with National Security Advisor William Clark in briefing the president; staffed scores of NSC meetings on arms control; and participated in senior-level interdepartmental advisory group discussions. He was the NSC staff representative in fourteen or more active arms control interdepartmental groups, as chairman of major arms control public diplomacy groups, and in meeting with U.S. negotiation teams. He also regularly participated in Alliance discussions on arms control and defense, often accompanying the Secretary of Defense. His special focus was on arms control negotiations, compliance issues, and related U.S. defense requirements, Congressional and Alliance consultations, public diplomacy, and outreach efforts including those to academics and clergy.
Freedom Fighters. The author recognizes that while Reagan and his principled proactive Cold War strategy encountered strong opposition, vital unfailing support was given by a network of committed public policy experts. They enabled the Reagan Revolution to succeed in overcoming strong bureaucratic, diplomatic, Congressional, media and academic opposition to Reagan’s front line efforts to rebuild U.S. military, diplomatic, intelligence and economic strengths to take on and take down the Soviet ideology, regime, and empire. Of those leading supportive American officials and private sector leaders the author knew first hand, he recognizes some as particularly important in breaking illusions, speaking truth to power and contributing early to the content and strategic momentum of Reagan’s new U.S. strategy. They most notably included path-breaking NSC Advisors Richard Allen and Judge William Clark; White House Counselor Edwin Meese; Secretary of Defense Caspar Weinberger; CIA Director William Casey; senior NSC staff members Richard Pipes, Kenneth De Graffenreid, Roger Robinson, Constantine Menges, and Gus Weiss; Presidential speech writers like Anthony Dolan; Office of Management and Budget (OMB) official William Schneider; Department of Defense officials Caspar Weinberger, Fred Ikle, Richard Perle, Frank Gaffney, Mark Schneider, Henry Cooper, Andrew Marshall; Generals Daniel Graham and James Abrahamson, and John Lehman; ACDA’s Fred Eimer and the GAC’s Charles Kupperman; Ambassador to the United Nations, Jeane Kirkpatrick, and soldier-diplomats like Vernon Walters; a bipartisan network of Members of Congress and Congressional staff members Margo Carlisle, John Carbaugh, and Michelle van Cleave; and institutional leaders like Jay Lovestone, Edwin Feulner, Frank Barnett, Herman Pirchner, Robert Pfalzgraff, and Midge Decter and other stalwarts at the NSC, in the Foreign Service, the intelligence community, and national media. Abroad, vital support for Reagan’s far-reaching peace and freedom principles was provided by anti-Communist foreign leaders notably including Margaret Thatcher, Helmut Kohl, Pope John Paul II, two forward-looking Russian advisors to Mikhail Gorbachev (Alexander Yakolev and Eduard Shevardnadze) and a wide range of extraordinary Soviet and “Socialist Camp” dissidents like Alexander Solzhenitsyn, Anatoly Sharansky, Vaclav Havel and Lech Walesa.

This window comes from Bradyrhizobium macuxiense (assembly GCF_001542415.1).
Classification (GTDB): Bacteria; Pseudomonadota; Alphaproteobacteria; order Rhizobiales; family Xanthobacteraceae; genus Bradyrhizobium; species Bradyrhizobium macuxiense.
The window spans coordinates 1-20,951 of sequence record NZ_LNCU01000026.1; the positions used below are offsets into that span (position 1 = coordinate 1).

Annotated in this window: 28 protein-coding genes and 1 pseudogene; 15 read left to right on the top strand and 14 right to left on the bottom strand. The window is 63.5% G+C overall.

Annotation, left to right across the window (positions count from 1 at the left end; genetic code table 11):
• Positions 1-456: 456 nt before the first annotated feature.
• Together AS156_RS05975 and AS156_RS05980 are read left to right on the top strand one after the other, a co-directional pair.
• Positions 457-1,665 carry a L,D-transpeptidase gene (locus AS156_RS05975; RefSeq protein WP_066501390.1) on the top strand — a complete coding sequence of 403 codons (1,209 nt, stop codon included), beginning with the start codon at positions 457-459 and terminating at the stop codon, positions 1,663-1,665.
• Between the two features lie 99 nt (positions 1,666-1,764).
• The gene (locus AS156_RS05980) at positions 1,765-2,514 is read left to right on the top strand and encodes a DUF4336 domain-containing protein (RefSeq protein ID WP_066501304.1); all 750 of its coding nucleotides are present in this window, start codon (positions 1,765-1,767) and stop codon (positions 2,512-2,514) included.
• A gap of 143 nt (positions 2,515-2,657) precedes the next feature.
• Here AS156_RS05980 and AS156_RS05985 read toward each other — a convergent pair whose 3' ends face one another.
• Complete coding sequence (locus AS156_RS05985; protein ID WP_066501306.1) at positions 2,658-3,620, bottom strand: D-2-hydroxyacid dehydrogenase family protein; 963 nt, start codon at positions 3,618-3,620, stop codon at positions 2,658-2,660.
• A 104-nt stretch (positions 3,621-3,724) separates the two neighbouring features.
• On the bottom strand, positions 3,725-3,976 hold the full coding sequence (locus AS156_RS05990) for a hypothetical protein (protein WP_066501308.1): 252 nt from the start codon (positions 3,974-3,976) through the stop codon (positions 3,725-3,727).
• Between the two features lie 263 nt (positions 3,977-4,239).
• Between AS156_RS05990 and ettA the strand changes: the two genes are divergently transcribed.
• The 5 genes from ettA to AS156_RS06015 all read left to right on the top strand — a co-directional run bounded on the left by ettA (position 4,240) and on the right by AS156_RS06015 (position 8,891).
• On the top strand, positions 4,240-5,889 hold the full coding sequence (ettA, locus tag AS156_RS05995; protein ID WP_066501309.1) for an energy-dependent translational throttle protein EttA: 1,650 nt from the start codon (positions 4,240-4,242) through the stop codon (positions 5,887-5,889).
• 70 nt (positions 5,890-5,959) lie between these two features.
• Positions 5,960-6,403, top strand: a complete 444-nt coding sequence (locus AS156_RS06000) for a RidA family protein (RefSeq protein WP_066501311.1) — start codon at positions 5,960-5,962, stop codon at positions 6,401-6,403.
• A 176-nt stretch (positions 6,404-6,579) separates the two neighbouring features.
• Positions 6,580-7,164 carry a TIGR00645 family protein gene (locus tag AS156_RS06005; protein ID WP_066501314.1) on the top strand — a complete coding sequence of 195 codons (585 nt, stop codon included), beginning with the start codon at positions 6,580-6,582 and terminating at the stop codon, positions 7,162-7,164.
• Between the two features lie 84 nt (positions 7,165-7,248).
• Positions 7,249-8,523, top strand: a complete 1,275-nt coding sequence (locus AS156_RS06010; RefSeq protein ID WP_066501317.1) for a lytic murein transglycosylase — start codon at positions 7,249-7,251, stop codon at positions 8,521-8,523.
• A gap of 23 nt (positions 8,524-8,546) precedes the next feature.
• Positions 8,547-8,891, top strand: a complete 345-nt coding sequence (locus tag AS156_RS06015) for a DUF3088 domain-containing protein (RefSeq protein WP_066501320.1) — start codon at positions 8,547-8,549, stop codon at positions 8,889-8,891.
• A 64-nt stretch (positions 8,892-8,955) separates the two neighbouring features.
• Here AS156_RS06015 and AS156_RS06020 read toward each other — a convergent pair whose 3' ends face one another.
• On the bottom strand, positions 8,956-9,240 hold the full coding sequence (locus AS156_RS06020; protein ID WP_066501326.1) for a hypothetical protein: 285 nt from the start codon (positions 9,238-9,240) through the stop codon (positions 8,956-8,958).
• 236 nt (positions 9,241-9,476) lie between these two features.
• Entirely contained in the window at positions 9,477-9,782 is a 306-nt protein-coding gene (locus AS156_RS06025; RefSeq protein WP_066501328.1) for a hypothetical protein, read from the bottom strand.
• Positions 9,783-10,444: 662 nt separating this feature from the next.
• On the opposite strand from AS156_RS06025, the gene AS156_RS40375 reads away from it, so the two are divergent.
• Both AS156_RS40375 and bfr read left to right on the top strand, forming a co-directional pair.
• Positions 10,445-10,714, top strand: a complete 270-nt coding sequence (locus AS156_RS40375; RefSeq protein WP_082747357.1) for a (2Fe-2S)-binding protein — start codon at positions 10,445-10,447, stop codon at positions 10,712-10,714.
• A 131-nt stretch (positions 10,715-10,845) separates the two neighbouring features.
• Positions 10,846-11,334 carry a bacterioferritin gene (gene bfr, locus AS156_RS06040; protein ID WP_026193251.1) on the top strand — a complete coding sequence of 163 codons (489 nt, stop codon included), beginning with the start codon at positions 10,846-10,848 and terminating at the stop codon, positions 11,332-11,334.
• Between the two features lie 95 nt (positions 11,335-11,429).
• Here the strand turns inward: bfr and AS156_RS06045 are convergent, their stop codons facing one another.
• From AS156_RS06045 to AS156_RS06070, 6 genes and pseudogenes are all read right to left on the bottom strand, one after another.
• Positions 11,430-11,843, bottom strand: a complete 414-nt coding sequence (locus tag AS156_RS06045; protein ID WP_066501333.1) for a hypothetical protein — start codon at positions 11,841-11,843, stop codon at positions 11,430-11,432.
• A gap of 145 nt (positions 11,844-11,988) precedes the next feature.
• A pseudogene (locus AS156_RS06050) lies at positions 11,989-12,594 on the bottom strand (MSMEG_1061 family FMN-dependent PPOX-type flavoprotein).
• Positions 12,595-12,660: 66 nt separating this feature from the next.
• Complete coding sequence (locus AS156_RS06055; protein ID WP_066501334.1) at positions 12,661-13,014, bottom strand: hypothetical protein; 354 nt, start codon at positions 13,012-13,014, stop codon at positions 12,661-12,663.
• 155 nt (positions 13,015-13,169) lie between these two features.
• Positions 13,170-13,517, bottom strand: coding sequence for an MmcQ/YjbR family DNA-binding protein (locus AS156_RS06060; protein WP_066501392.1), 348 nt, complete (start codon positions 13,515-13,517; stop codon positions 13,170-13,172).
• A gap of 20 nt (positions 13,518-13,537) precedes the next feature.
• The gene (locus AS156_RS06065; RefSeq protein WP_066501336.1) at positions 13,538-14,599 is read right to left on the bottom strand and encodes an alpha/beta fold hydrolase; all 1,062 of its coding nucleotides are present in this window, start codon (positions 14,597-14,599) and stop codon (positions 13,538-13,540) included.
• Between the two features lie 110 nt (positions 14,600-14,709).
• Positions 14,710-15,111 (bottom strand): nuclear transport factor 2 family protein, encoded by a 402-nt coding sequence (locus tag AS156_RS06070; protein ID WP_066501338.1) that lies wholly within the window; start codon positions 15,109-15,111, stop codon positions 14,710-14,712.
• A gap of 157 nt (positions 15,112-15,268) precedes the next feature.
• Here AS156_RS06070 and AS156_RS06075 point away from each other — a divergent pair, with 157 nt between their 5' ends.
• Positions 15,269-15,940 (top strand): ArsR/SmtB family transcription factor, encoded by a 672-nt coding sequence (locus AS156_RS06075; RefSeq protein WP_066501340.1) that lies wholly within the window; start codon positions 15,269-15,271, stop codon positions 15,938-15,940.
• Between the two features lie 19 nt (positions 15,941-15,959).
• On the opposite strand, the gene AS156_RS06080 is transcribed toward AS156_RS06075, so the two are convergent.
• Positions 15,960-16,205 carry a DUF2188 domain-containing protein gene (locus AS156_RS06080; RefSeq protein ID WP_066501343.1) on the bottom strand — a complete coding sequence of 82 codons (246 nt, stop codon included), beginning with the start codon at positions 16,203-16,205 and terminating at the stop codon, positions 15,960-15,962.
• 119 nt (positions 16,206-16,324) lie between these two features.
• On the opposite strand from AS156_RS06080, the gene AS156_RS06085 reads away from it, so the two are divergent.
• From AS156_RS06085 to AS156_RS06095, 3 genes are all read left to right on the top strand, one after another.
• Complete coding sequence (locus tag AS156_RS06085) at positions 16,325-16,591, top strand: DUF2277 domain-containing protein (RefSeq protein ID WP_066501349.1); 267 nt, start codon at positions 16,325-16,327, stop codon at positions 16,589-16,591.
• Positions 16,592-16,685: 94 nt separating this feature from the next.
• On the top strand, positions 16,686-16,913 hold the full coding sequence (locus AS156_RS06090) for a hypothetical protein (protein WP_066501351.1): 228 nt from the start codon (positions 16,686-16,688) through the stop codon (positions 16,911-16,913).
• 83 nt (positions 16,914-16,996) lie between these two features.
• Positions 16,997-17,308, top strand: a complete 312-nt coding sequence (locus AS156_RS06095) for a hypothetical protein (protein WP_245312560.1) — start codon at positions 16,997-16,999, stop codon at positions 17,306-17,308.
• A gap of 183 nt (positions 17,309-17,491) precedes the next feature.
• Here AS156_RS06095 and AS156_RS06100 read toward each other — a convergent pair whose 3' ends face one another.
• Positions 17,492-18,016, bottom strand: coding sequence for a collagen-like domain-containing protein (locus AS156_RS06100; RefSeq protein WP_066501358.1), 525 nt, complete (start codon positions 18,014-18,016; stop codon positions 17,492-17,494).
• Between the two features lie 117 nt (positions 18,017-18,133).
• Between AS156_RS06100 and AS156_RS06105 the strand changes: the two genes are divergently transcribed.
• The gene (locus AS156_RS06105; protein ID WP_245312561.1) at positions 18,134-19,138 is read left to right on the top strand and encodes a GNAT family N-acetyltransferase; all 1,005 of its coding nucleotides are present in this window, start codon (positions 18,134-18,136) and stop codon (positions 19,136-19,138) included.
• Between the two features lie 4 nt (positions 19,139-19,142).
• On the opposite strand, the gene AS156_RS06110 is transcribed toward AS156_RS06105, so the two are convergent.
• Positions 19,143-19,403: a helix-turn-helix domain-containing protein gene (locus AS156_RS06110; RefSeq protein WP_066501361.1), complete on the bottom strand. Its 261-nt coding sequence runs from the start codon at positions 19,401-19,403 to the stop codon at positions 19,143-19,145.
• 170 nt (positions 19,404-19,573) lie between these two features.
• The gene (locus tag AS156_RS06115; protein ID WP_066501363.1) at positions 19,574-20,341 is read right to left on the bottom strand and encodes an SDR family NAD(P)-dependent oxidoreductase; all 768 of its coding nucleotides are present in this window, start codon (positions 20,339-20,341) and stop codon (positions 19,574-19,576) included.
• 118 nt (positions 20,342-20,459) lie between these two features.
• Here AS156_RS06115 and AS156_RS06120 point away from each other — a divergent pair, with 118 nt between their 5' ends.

Jack Kemp and “The American Idea.” In September 1987 the author joined Representative Jack F. Kemp (R-NY), an inspirational “Lincoln Republican,” as senior advisor on foreign and defense policy on his Congressional staff until January 1989. He was invigorated by Kemp’s Reaganesque years of leadership, faith, and care in applying what he called the “American Idea” in a freedom-centered opportunity society to deal with problems and injustices at home and abroad across all political, racial, class, and geographical lines. Internationally too, Kemp was exceptionally knowledgeable and active in his moral and strategic national security concerns about the defense and expansion of human rights, peace, and freedom at home and abroad—especially in taking on the Soviet Union’s global Cold War challenge.
Post-Cold War Private Sector Work, Teaching, and Reentering Government Service. As Reagan predicted, but his critics had thought impossible, the Soviet Union and its empire began under Reagan’s unrelenting pressures, programs, and proposals to unravel as Reagan was preparing to leave office. The final Soviet dissolution occurred in December 1991 during the administration of George H.W. Bush. During this period and throughout the 1990s the author gained important post-Cold War experience and insights while working independently as a professor and a consultant. From 1995 until 2009 he encountered a new generation of students and concepts in teaching a graduate seminar on “U.S. National Security Strategy, Arms Control, and Emerging Threats.” From a few weeks after the Al-Qaeda terror attacks of 9/11/01 until mid-2005 he reentered the U.S. government in the Senior Executive Service (SES) in the Office of Secretary of Defense Donald Rumsfeld in an advisory capacity focused on national security strategy, organization, research, and Department of Defense international educational programs for senior officers and officials. The opportunity to counsel, teach, and learn expanded the author’s understanding of America’s past and present ideals, principles, and challenges. It also highlighted both the difficulties and opportunities faced by American presidents and large government institutions in understanding and dealing with high-stakes issues of peace and war.
[Book pg. 525]